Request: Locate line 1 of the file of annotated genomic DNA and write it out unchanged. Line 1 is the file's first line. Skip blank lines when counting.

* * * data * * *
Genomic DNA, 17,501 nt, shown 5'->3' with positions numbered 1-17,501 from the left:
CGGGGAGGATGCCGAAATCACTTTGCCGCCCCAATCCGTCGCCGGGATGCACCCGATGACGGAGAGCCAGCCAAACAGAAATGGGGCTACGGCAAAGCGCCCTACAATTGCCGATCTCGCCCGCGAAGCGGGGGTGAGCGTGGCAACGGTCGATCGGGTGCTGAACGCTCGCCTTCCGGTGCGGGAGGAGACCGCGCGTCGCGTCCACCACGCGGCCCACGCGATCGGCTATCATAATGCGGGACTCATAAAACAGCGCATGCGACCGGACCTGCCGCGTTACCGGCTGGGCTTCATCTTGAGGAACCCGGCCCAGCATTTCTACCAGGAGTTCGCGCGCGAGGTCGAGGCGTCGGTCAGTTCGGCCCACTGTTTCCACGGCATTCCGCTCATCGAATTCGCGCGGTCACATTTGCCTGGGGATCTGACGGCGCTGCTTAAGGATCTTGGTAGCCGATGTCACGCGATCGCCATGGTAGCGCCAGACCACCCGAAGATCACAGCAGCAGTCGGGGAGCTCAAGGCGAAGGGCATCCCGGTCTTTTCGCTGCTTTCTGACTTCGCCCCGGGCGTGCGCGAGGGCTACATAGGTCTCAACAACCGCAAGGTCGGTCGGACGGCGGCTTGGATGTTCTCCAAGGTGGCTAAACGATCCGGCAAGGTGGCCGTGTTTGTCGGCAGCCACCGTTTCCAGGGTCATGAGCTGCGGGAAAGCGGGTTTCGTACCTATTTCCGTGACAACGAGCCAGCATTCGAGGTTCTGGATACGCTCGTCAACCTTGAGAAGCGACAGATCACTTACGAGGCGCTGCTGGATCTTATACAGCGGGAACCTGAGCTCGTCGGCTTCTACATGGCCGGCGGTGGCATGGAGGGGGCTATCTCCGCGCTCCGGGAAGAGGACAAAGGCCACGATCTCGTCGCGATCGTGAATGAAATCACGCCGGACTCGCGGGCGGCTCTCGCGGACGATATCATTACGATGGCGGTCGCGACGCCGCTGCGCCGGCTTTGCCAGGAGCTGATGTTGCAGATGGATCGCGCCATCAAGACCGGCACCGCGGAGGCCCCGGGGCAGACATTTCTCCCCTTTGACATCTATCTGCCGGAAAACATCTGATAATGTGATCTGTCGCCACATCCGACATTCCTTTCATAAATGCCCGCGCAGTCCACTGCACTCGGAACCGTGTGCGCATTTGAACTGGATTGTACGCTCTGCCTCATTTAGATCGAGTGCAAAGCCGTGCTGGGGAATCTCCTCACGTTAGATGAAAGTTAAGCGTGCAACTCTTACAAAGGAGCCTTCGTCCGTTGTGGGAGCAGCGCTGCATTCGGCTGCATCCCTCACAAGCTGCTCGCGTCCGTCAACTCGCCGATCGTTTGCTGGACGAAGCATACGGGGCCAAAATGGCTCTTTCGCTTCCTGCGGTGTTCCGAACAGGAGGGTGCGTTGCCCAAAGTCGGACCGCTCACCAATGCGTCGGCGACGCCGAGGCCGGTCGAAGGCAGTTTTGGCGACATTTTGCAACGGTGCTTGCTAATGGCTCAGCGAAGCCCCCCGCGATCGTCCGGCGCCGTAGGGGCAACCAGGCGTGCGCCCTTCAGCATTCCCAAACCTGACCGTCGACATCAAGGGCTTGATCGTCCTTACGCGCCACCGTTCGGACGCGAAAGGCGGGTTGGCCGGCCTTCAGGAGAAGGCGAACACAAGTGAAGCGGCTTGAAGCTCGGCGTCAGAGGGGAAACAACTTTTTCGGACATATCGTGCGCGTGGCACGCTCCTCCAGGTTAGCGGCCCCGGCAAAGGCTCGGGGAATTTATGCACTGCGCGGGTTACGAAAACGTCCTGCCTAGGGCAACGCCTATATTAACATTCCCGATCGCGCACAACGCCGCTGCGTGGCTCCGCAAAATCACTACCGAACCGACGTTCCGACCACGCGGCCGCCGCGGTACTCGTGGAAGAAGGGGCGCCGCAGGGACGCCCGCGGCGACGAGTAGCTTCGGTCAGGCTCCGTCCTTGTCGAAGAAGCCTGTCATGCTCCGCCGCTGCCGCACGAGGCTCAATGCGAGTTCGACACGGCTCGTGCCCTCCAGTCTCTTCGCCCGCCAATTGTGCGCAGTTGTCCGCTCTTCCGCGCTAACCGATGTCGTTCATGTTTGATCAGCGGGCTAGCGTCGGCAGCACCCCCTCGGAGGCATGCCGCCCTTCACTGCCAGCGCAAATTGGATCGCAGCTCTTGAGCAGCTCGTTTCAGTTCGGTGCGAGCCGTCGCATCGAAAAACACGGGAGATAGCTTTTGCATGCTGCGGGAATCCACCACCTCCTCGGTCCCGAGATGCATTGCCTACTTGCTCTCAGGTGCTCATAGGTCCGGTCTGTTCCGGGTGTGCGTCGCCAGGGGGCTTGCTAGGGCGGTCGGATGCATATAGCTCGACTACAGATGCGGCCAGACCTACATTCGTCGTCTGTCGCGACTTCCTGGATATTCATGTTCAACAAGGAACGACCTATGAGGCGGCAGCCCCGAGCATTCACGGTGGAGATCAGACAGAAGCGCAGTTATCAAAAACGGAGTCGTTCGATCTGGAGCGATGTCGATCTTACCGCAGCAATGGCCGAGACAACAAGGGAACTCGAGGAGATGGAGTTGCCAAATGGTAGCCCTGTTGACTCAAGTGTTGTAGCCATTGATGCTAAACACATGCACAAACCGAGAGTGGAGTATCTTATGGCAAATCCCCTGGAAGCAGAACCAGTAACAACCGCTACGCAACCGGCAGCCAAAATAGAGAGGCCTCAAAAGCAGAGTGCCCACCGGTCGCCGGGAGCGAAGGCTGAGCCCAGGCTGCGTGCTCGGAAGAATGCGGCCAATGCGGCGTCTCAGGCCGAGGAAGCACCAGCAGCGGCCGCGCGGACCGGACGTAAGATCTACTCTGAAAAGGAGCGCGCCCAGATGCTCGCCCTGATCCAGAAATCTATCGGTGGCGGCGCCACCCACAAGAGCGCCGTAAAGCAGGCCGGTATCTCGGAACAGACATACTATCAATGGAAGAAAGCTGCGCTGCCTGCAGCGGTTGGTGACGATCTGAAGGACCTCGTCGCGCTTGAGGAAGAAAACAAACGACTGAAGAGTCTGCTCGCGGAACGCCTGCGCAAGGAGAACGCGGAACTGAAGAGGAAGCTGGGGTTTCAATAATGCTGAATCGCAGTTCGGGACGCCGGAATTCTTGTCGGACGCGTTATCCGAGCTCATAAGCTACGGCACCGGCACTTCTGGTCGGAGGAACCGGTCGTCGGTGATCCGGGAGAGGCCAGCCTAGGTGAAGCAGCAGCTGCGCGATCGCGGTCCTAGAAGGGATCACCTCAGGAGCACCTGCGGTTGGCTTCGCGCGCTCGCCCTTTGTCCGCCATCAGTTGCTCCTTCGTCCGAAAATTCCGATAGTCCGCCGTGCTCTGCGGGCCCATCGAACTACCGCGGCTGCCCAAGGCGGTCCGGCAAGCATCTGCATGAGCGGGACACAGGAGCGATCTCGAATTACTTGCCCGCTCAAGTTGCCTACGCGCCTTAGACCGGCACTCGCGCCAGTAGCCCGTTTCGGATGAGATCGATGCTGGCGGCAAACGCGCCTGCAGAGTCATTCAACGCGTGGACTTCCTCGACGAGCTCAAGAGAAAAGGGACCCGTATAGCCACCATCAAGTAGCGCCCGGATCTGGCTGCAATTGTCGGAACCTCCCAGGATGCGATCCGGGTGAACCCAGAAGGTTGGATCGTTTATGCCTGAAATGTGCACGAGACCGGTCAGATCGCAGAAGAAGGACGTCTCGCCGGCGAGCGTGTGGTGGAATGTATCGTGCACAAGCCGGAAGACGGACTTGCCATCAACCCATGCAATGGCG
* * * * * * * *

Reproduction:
Genomic DNA, 17,501 nt, shown 5'->3' with positions numbered 1-17,501 from the left: